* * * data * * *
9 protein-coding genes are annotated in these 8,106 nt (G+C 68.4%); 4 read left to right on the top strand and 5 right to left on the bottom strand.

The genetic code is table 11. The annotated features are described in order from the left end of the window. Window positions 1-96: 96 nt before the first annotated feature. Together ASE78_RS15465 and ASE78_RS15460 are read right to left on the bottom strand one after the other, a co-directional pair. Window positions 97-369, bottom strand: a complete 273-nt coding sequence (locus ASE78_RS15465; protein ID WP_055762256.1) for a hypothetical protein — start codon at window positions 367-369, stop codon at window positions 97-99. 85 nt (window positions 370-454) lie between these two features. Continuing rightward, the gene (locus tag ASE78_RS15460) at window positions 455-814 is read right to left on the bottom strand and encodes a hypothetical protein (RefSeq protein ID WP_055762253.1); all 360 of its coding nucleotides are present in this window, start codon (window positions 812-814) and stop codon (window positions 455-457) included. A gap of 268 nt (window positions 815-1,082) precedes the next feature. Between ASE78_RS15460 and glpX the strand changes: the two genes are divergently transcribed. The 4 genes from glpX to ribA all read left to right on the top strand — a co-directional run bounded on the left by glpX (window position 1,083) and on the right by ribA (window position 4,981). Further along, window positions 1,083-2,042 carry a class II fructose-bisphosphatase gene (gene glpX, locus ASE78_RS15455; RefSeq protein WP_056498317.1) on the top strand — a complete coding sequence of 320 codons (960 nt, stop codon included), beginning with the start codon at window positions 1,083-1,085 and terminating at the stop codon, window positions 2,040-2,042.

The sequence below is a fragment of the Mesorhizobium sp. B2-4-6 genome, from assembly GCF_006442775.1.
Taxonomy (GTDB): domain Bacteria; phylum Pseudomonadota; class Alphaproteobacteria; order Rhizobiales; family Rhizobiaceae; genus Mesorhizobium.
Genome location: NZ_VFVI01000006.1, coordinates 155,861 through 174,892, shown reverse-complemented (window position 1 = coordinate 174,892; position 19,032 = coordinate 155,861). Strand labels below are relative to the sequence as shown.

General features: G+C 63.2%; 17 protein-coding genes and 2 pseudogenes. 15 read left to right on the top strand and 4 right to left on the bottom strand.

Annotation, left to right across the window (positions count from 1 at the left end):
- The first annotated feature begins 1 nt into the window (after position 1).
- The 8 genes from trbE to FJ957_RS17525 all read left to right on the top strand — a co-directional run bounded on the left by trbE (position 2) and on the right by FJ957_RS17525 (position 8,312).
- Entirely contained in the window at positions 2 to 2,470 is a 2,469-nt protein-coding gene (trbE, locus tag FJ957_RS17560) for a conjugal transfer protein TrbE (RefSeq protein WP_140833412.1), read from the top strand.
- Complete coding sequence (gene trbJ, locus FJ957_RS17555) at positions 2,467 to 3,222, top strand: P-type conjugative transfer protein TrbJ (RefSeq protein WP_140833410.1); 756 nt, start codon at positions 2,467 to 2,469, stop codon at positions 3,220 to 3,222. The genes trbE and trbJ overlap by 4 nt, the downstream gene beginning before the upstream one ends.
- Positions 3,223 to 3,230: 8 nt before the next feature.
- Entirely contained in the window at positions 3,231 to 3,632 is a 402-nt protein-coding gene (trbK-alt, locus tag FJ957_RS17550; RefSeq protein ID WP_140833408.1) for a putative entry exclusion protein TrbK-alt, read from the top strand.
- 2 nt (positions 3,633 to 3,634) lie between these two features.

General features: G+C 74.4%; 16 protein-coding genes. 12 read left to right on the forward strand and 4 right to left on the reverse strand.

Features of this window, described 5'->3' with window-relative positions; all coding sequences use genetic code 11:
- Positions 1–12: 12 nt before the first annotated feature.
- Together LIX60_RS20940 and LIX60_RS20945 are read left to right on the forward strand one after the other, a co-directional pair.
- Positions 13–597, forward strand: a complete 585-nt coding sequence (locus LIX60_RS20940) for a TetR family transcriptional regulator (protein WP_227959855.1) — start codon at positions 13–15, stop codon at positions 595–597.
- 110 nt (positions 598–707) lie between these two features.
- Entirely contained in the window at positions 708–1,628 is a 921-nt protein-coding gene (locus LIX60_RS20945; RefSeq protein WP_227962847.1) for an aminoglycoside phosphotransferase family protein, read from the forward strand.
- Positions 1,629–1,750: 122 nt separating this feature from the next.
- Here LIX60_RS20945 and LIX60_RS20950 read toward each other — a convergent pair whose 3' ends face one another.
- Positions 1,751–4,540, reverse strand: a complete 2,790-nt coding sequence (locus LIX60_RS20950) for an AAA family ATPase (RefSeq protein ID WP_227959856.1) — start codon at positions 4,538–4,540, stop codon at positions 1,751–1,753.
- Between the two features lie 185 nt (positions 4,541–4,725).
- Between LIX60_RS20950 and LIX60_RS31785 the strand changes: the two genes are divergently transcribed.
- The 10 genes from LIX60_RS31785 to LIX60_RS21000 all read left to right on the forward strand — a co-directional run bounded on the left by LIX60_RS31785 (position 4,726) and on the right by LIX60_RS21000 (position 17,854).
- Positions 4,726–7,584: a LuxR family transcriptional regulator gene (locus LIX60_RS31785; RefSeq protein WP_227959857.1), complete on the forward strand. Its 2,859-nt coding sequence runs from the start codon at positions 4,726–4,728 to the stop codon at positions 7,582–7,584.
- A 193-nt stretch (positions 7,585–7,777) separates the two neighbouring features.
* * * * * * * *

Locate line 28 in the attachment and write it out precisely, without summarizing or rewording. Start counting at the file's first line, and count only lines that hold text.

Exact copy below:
- Positions 4,726–7,584: a LuxR family transcriptional regulator gene (locus LIX60_RS31785; RefSeq protein WP_227959857.1), complete on the forward strand. Its 2,859-nt coding sequence runs from the start codon at positions 4,726–4,728 to the stop codon at positions 7,582–7,584.